Far from being the arrogant, bullying, conceited, dictatorial, egotistical folk-devil of popular imagination, Lee did not suspend democracy, impose martial law, and transform Singapore into a dictatorship. Unlike Latin America, Singaporeans were not kidnapped by paramilitaries and disappeared forever. Unlike Taiwan's White Terror, Singaporeans were not executed for treason. Lee's methods, however infamous, were not internationally infamous, and kept Singapore's place within the British Commonwealth.

Elections went on as normal, and that meant the PAP had to pay a heavy price to ensure its continued successes at the electoral box. Like Lincoln’s successors, the PAP had no choice upon winning its war against the Chinese political elites on the left but to politically accommodate Chinese voters in Singapore, then numbering over 70% of its population. As the purges against Singapore’s Chinese political elites continued, the PAP had to make an increasing number of cultural and social concessions to Singapore’s Chinese—in effect, to valourise “Chineseness”—in order to maintain their electoral competitiveness.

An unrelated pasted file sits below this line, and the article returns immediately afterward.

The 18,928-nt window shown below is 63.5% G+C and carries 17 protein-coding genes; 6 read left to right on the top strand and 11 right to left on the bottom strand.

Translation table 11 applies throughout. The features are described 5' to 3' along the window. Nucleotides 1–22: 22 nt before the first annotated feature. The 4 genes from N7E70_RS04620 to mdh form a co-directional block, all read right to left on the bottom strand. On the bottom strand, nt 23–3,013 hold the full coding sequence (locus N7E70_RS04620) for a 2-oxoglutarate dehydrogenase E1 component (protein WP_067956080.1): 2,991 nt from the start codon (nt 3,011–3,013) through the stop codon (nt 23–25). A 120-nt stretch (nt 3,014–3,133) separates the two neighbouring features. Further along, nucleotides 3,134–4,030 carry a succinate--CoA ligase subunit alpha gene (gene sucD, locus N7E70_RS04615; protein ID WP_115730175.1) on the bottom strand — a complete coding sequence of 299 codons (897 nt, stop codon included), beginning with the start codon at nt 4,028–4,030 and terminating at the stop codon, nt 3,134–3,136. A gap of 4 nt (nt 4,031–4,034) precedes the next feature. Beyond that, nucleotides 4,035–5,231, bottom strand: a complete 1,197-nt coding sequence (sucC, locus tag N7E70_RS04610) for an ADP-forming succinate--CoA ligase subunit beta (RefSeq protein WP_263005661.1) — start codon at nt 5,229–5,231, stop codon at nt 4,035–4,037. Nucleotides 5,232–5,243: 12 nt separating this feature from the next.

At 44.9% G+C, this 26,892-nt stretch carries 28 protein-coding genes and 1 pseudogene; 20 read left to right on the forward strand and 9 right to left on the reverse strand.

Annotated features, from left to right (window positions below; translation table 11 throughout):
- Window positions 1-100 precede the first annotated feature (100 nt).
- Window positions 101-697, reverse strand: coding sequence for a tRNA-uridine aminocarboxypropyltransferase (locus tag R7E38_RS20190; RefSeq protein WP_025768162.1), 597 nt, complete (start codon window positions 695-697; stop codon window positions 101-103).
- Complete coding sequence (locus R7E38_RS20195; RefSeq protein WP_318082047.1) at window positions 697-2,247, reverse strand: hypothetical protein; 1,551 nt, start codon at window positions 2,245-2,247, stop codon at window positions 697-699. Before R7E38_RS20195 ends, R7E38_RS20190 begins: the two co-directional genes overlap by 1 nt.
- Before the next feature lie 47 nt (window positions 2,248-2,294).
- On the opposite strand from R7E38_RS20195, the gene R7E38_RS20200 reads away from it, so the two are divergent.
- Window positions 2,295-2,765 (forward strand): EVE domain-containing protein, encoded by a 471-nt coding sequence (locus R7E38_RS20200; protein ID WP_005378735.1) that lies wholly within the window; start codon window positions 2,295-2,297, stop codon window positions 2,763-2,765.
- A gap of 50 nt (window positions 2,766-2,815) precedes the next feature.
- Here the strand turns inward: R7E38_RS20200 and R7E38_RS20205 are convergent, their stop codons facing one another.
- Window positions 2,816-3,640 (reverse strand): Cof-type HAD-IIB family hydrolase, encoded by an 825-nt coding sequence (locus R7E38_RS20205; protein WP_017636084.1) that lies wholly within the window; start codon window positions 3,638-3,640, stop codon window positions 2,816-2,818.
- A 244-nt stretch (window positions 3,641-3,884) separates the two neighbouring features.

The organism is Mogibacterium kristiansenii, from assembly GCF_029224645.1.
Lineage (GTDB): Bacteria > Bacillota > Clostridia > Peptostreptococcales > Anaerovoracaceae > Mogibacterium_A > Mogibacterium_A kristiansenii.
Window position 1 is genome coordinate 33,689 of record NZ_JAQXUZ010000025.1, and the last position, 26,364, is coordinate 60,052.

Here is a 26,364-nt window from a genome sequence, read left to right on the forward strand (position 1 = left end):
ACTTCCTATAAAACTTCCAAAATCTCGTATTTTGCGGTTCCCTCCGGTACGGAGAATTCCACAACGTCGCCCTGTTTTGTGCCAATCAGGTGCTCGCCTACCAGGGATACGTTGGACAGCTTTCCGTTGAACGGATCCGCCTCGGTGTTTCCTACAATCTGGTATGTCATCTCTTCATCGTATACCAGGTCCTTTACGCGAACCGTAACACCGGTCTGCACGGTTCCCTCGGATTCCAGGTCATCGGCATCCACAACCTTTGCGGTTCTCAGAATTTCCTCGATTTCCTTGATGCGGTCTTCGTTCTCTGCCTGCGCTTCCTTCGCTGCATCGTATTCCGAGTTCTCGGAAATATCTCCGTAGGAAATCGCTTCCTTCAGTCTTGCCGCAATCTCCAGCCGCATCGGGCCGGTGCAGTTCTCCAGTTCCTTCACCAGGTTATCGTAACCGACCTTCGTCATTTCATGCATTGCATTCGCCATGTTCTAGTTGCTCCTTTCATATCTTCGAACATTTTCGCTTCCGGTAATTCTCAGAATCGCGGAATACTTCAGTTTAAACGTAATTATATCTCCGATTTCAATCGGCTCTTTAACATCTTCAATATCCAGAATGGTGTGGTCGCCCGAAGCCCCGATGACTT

1The Radical Republicans had demanded a loyalty oath that would have disbarred the majority of state electorates and their representatives, while the moderate Lincoln would have accepted a 10% electorate plan that would render the ‘new’ Southern states undemocratic minority-run pro-Republican regimes. Under Johnson, the South was broken into 5 military districts.


2In popular narratives, every winning presidential campaign needs a Southern candidate, the metonym for America is not New York or DC but small town America (which is why Superman, defender of the American Way, is a farmboy), The Hunger Games is an allegory for the tyranny of Reconstruction, Gone with the Wind is the highest grossing film adjusted for inflation, etc.

18 February 2015

Living with Myths VII: Discipline and proscribe

Being a review of the 7th in a year-long series of seminars
 
From HBO's ROME: Julius Caesar surveys a map of the city
Maps and narratives are the product of power/knowledge relations
through discipline of the self and proscription of the body politic

Narratives exist in an "always already" tense; they retroactively over-determine and limit the sum total of competing possibilities and strategies of reading history. Yet without a narrative, there is no subject to be constructed, to be made known, and ultimately deconstructed...